A future bond referendum could potentially help fund the construction of the $17.5 million Mills Park Community Center; the $9.2 million Fire Station 10 near 2531 O’Kelly Chapel Road; and the $6.2 million widening of Chapel Hill Road from North Academy Street to Reedy Creek Road, according to Bajorek’s recommended capital investments plan.
Town staff said it’s possible for the town to fund these projects without incurring additional debt but it would take much longer to save enough money to do so to avoid skipping the maintenance of current facilities.
“Cary is reaching the point where we’ve built a lot of exceptional facilities for our citizens over the last 20 years, and we need to keep them at that level that our citizens have come to expect,” said Karl Knapp, the town’s budget director. “It takes money every year to keep those facilities in good condition. To do a big-ticket item like a fire station would require not doing a lot of that maintenance.”
The Town Council is not tied to funding the projects on the capital improvement plan beyond fiscal year 2016-17 if the draft budget is approved.
Bajorek said the Town Council will need to weigh the need for additional projects; timing considerations, including taking advantage of low interest rates; and funds available.
The Town Council will meet to discuss the budget at a 6 p.m. work session on Tuesday, May 24. The first public hearing will be at the Town Council’s 6:30 p.m. regular meeting on Thursday, May 26.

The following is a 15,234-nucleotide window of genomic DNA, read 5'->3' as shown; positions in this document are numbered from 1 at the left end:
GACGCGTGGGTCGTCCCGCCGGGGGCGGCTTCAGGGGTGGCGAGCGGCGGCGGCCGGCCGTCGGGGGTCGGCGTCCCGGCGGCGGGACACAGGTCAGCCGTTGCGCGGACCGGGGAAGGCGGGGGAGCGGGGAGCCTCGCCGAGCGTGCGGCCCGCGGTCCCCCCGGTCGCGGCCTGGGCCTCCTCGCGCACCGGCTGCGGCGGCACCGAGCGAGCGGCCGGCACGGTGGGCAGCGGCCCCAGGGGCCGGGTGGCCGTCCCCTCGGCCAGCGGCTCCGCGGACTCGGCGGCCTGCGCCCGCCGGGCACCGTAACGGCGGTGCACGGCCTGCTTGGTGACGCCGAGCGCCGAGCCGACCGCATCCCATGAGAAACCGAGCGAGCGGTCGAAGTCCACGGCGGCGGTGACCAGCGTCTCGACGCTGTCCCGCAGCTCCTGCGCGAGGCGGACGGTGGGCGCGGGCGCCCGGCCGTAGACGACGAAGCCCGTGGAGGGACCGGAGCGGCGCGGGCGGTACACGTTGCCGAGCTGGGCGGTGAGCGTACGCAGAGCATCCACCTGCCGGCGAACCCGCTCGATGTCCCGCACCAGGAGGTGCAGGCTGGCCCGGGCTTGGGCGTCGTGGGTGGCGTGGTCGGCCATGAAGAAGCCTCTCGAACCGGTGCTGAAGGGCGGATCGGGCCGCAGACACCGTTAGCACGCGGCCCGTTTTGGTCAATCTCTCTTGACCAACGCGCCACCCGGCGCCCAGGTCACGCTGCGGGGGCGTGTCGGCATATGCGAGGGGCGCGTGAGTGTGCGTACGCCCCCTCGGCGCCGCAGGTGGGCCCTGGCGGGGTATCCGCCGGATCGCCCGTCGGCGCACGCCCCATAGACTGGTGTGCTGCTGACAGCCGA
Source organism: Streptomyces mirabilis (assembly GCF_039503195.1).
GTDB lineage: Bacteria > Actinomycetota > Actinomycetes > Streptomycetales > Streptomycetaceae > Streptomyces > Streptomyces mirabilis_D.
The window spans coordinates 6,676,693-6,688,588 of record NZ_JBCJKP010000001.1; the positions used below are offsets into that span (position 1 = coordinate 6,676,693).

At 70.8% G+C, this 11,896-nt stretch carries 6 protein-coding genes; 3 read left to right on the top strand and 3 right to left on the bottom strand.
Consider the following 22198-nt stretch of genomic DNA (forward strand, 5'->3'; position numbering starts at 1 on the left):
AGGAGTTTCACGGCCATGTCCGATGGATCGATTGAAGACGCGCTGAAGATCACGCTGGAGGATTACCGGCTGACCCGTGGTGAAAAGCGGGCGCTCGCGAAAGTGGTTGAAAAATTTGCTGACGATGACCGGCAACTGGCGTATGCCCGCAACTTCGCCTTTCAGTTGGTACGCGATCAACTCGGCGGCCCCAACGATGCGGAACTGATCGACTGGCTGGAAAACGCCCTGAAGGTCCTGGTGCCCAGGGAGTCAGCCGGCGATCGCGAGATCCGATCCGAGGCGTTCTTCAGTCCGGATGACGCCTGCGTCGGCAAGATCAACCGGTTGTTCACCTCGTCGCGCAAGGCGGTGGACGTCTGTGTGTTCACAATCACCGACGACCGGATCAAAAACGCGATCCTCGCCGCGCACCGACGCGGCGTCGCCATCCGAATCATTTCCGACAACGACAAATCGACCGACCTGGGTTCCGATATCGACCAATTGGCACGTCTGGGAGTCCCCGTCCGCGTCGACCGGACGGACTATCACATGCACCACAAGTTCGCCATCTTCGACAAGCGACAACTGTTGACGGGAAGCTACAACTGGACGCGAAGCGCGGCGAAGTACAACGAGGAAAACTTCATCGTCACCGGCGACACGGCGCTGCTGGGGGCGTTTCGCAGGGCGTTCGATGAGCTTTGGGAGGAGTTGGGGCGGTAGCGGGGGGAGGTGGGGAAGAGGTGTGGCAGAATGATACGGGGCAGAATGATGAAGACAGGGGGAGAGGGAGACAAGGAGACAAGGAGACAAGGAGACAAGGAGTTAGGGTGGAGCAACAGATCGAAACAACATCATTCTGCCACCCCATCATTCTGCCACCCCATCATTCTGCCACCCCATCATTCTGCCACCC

“A budget is all about priorities and what does council see as the community’s priorities and so that’s what is great about having these next budget work sessions is council will really be able to have that conversation among themselves,” Bajorek said.
▪ The recommended budget adds 25 new positions, including three new police officers, two emergency communications officers, a planner, a development liaison, a new recycle crew and a new yard waste crew.
▪ Chatham County property will not be revalued until next year, so property owners will experience a reduction in taxes for fiscal year 2016-17 but likely will see an increase the next year.
▪ The combined monthly garbage, recycling and yard waste fee would remain unchanged at $16 per month; Cary utility customers would see a 3.8 percent increase in water and sewer rates, or about $2.85 more per month for residents using 5,000 gallons of water.
Kathryn Trogdon: 919-460-2608; @KTrogdon
These projects would be funded in 2016-17:
▪ Downtown public-private partnership with Northwoods Associates LLC - $5 million
▪ Fire Station 9 (Walnut Street) - $7.9 million
▪ Cary Police Department evidence room expansion - $2.2 million
▪ USA Baseball National Training Facility improvements, including constructing a clubhouse - $6.45 million
These are planned through 2021:
▪ Fire Station 10 (O’Kelly Chapel Road) - $9.2 million
▪ Mills Park Community Center - $17.5 million
▪ Reedy Creek Road widening from Northeast Maynard Road to North Harrison Avenue - $9.75 million
▪ Chapel Hill Road widening from North Academy Street to Reedy Creek Road - $6.2 million
Town of Cary